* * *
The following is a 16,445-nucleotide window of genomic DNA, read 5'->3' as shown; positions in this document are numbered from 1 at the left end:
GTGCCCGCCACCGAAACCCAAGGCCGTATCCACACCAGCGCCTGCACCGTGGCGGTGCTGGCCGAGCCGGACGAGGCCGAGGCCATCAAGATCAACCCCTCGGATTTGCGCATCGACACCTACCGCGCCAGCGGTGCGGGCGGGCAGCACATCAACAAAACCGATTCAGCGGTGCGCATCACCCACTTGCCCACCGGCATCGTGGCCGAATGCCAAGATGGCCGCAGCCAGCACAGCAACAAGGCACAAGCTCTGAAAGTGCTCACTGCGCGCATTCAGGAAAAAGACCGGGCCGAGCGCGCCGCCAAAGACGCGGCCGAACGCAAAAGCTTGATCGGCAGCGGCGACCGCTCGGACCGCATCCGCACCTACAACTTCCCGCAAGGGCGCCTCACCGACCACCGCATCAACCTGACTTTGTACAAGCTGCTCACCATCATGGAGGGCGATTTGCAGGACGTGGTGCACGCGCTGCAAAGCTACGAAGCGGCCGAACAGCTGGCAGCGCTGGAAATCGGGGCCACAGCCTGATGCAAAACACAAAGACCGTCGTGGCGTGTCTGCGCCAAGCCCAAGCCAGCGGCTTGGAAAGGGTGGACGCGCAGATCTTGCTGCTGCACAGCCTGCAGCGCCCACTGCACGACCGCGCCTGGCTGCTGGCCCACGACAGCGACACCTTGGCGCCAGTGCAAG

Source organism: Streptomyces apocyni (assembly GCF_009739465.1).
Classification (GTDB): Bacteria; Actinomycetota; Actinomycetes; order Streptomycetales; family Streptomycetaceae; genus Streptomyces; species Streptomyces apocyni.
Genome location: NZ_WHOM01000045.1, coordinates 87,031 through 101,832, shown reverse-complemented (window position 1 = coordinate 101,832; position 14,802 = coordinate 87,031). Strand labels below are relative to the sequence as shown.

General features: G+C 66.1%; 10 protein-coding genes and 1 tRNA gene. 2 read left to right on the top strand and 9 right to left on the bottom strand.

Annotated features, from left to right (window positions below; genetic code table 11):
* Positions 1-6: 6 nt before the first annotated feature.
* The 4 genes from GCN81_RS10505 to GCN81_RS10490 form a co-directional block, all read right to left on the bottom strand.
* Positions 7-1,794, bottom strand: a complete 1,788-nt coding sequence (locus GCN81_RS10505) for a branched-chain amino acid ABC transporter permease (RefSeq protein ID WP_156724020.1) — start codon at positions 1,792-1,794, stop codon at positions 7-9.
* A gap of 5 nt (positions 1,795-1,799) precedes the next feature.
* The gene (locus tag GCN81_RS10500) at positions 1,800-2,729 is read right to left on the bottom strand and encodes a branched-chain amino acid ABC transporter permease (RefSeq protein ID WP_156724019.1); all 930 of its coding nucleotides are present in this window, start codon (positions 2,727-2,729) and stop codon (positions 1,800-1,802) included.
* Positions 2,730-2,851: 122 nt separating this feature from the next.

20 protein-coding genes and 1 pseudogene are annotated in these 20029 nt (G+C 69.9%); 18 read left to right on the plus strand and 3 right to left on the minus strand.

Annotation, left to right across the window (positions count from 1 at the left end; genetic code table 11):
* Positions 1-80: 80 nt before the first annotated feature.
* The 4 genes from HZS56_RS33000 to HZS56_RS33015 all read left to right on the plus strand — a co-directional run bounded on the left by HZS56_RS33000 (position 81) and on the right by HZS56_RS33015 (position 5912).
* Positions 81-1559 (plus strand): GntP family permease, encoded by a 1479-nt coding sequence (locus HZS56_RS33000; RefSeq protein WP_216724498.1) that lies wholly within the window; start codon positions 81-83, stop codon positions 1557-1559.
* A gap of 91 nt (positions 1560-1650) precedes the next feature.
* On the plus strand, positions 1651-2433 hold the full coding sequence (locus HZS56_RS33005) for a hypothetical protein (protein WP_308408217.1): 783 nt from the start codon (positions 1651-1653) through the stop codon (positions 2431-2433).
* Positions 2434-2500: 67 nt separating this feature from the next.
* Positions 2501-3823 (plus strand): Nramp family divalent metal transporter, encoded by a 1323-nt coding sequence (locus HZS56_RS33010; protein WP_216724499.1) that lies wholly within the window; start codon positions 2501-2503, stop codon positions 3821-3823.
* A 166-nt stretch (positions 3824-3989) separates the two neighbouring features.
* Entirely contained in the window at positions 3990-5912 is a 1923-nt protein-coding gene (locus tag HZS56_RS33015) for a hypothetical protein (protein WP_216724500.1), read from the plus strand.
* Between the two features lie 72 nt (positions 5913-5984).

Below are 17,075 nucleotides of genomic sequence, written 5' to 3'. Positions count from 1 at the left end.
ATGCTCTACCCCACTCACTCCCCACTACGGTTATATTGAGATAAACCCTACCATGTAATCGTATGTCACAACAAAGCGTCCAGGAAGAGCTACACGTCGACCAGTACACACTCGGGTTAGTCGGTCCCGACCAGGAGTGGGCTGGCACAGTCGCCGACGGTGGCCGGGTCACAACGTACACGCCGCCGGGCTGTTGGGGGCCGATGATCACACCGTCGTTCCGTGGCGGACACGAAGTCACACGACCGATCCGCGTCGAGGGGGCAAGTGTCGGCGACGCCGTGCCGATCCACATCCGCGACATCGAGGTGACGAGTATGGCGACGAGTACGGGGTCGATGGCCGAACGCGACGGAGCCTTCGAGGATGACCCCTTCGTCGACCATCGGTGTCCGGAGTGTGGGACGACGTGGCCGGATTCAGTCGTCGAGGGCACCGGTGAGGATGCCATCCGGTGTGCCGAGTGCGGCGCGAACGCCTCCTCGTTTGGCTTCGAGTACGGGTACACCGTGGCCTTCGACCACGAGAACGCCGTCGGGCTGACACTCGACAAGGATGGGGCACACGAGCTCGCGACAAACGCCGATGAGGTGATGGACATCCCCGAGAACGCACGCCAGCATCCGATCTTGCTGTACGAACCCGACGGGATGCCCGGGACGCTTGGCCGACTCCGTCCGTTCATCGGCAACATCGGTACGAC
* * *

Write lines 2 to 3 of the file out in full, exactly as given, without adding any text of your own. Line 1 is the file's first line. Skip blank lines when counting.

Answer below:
GTGCCCGCCACCGAAACCCAAGGCCGTATCCACACCAGCGCCTGCACCGTGGCGGTGCTGGCCGAGCCGGACGAGGCCGAGGCCATCAAGATCAACCCCTCGGATTTGCGCATCGACACCTACCGCGCCAGCGGTGCGGGCGGGCAGCACATCAACAAAACCGATTCAGCGGTGCGCATCACCCACTTGCCCACCGGCATCGTGGCCGAATGCCAAGATGGCCGCAGCCAGCACAGCAACAAGGCACAAGCTCTGAAAGTGCTCACTGCGCGCATTCAGGAAAAAGACCGGGCCGAGCGCGCCGCCAAAGACGCGGCCGAACGCAAAAGCTTGATCGGCAGCGGCGACCGCTCGGACCGCATCCGCACCTACAACTTCCCGCAAGGGCGCCTCACCGACCACCGCATCAACCTGACTTTGTACAAGCTGCTCACCATCATGGAGGGCGATTTGCAGGACGTGGTGCACGCGCTGCAAAGCTACGAAGCGGCCGAACAGCTGGCAGCGCTGGAAATCGGGGCCACAGCCTGATGCAAAACACAAAGACCGTCGTGGCGTGTCTGCGCCAAGCCCAAGCCAGCGGCTTGGAAAGGGTGGACGCGCAGATCTTGCTGCTGCACAGCCTGCAGCGCCCACTGCACGACCGCGCCTGGCTGCTGGCCCACGACAGCGACACCTTGGCGCCAGTGCAAG

Source organism: Streptomyces apocyni (assembly GCF_009739465.1).